How does Pixie compare to Clojure?
Since Pixie implements its own VM, it’s different in many ways. We don’t claim that Pixie is a “Clojure port”, as that locks us into following Clojure in all ways. Instead we take inspiration from Clojure, keep what we like, discard what we don’t, and improve what we can.

Performance-wise, Pixie can be faster than Clojure in some areas, mostly around boxing, as Pixie can remove boxing in tight loops, even when using transducers, or other higher-order-functions. However our GC is way less mature than the JVM GC, so I wouldn't expect it to out-perform Clojure in all (or even most) cases.

What can experienced Lisp users expect from Pixie?
First, pixie is fast. Really fast. We can obtain the performance normally only found in a compiled language, while remaining completely dynamic. We also have a complete set of immutable data structures, including vectors and hash maps. So perhaps the best way to describe it is: Clojure with the lightweight feel of Python.

When do you plan to release a stable version?
Thats TBD, probably not till early/mid 2015 when the language stabilizes a bit. Also I’d like to release the first version with full support for Windows, something we haven’t even started yet.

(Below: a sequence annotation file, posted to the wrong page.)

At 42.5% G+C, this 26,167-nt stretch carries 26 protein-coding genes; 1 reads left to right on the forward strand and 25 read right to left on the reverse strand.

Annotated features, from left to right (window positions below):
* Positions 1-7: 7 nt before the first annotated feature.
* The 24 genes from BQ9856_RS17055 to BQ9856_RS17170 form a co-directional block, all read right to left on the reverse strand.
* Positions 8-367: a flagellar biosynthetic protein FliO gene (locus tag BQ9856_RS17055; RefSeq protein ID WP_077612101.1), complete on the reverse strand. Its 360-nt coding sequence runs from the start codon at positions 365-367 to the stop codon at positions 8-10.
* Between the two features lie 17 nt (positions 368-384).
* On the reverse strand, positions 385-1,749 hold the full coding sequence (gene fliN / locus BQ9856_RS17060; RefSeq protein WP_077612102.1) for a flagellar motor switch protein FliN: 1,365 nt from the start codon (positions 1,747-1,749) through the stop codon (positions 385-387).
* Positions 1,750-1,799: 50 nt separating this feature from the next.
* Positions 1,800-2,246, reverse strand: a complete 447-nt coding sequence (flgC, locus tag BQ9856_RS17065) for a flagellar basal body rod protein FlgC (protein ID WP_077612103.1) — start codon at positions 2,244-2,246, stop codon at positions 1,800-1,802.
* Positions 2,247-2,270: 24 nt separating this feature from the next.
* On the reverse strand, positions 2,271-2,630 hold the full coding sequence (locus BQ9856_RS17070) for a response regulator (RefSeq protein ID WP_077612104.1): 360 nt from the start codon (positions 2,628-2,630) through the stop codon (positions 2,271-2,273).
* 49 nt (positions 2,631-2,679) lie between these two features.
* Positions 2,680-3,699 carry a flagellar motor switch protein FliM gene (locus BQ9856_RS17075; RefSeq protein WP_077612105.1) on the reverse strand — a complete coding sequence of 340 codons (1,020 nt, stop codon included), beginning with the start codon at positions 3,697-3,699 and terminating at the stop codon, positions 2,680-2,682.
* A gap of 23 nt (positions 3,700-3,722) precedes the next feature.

Were there other experimental languages you worked on previous to Pixie?
Probably one of the best known projects was clojure-py which was a port of Clojure to the Python VM. But I’ve been working on languages most of my life. In fact, the first language I ever wrote was when I was in high-school. It was a small interpreted language named PhaLinks and was terrible, but I learned a lot from the effort. I also acquired a distaste for parsers in the process. Which, incidentally, is why I stick with Lisp these days: Lisp parsers are super easy to write.

Do you think that developing Pixie made you a better programmer?
Of course, if you’re not learning something every day of your life, you’re doing something wrong.

What difficulties are associated with designing a programming language from scratch?
One of the biggest is figuring out the right balance between performance and desired features. Many times in the development of Pixie I've wanted to add a certain feature, but then found out that if I tweaked it a bit, it’d be much faster. So now there’s a choice to be made, do you have the perfect language, written exactly the way you want, or do you want something that performs much better, but is lacking some cool feature.

What reading material do you recommend for implementing your first programming language?
I recommend googling for tutorials like “writing a Lisp in X” or “writing a simple Forth”, and going from there. Also, read the source code from other languages. I learned most of what I know of language development simply by reading papers online, and studying source code of existing projects.